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Inside and outside scents of oil paint and linseed oil waft comfortably with the diverse music of Johann Sebastian Bach and Woody Nelson. The stylistic methods of Dali, Klimt, Goya — their lives and techniques captured in library books, share space with music albums, videos, CDs and cassettes.
John Wayne, Marilyn Monroe, Humphrey Bogart, James Bond in a green beret, John Wayne again hell-bent for Tombstone — grapple for studio space.
A 4-by-5 masterpiece of a dark-eyed Hopi girl with red, round cheeks is lost behind the front door. Neat trays of brushes are laid side by side with heavily coated palettes, more paintings lean against walls.
“I have to touch up the brown on that one,” Laurence Girard says. On a table-top easel another painting waits completion. In the backyard, beneath the shade and detritus of towering palms, larger compositions — more works in progress — are mounted on saw horses next to shelves of wood scraps to be used for picture frames.
His friends call him “Frenchy,” this graying Carlsbad painter who likes to have 10 paintings going at once.
“This gives me time to work until I get one I like,” he says. “I have a lot of different styles.” He doesn’t say he is innovative or consumed with his art.
Ask him about his most-liked artist, he answers, “I like them all. Pick an artist for the moment.” A graduate of art history as well as techniques, Frenchy’s art may be enhanced by another artist’s style — such as the stunning portrait of a young mother and child.
“A style like Klimt,” he quips, “with a background that glimmers like Klimt’s jeweled mosaics.”
An intriguing sketch of the three faces of the Dalai Lama, and the eyes of Buddha, is yet to be anointed. “I just do it naturally,” he says.
Frenchy was born Aug. 28, 1946, in Redondo Beach, the son of Virginia Dare, a Hollywood gossip columnist in the 1950s and 1960s. He sold his first painting for $100 when he was 13.
It was a picture of the head of a sailor looking out to sea. Three years later, an oil of Edward G. Robinson sold to the actor, and more portraits to actors Boris Karloff and Nick Adams. After graduation from Dominguez High School, Frenchy entered the Army as part of the Special Forces. “But I don’t like to kill people,” he says. His art saved him from the ordeal and he painted soldiers in an anti-communist mode for a general. At Fort Bragg he had two lockers, one for his gear, the other with paints and brushes supplied by the army. “Later I had a studio in Santa Barbara,” he says. He points with personal satisfaction to a large, old wooden paint box filled with tubes of oils he found at an estate sale — once used by another local artist. Frenchy has produced sizable works of art in a variety of media; India ink, pastel, acrylics, but his favorite are oil paintings. “With oils I can change, manipulate.”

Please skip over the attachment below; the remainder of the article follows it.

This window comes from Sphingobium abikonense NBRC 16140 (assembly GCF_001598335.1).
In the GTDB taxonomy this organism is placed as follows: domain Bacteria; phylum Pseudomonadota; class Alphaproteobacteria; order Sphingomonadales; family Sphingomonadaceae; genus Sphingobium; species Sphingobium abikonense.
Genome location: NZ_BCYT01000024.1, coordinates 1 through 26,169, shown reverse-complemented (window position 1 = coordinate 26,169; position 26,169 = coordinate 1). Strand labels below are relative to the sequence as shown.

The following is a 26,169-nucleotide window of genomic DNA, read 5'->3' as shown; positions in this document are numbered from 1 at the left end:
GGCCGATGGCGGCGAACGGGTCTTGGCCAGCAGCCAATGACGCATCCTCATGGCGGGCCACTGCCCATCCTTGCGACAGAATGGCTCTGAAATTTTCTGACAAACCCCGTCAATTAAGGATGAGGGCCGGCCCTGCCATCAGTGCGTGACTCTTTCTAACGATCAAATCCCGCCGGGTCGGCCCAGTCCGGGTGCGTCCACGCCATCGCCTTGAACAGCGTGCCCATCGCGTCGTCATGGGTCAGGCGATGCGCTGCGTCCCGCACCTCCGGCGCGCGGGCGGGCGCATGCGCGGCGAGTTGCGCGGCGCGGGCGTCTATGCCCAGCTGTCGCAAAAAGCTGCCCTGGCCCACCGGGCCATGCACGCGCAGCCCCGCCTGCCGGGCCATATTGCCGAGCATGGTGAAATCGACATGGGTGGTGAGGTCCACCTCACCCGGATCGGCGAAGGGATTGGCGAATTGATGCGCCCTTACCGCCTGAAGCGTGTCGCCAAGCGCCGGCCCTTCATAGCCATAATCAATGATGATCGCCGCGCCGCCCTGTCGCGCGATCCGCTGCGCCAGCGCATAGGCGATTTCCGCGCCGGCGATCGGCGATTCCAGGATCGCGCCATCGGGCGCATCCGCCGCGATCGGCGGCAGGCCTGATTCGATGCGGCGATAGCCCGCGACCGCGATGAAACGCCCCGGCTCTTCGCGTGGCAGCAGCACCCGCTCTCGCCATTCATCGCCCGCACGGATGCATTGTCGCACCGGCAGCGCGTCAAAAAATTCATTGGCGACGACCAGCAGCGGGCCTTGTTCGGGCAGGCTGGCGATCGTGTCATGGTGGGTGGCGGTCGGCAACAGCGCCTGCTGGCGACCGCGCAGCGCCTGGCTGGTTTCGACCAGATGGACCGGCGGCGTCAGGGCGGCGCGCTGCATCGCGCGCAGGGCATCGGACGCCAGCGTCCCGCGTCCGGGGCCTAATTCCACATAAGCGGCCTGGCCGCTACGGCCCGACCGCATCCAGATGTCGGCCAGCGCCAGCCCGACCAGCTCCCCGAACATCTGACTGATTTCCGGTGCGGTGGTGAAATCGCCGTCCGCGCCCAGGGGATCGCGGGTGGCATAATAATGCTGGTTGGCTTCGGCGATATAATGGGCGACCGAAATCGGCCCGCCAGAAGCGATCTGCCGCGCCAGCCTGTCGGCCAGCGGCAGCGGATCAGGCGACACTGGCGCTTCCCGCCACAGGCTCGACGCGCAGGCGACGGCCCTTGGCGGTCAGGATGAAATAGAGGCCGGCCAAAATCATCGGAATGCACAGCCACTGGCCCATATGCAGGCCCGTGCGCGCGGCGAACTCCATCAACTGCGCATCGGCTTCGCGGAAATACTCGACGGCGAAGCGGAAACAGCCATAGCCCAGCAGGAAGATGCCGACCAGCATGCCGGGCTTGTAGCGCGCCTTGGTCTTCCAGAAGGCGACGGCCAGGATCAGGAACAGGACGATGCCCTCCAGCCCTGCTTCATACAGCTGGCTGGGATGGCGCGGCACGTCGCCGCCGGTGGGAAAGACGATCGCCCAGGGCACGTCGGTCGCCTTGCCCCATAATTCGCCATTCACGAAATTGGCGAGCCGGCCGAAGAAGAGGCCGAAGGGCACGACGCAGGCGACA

In 1998, Frenchy did the show The Belly-Up Revisited in Solana Beach.
“I’m now an ongoing artist at the club and have 13 or 14 paintings there, and three or four at the Note. I spruce up the center and paint large electrical boxes in a variety of techniques.”
He neglects to say he restored large murals for Western CHC Manufacturing and other major works for Honeywell and the Roku-Roku Corporation in Japan. Nor does he mention that once he was ordered by a San Diego judge to sell his paintings in the courthouse to earn child support.
Or that he worked off a parking ticket by painting a portrait of the Solana Beach lifeguards — favors only a fine artist would be granted.
Frenchy held galleries in 29 Palms and Santa Barbara, and spent two years prospecting and perfecting his painting style along the Yuba River in Downieville.
He’d like to find another gallery. Asked about his future, he is nebulous — or so it seems.
“Conform to certain standards. Conform to my life.” One thing is clear, as Frenchy says, “It is John Wayne that keeps me alive.”

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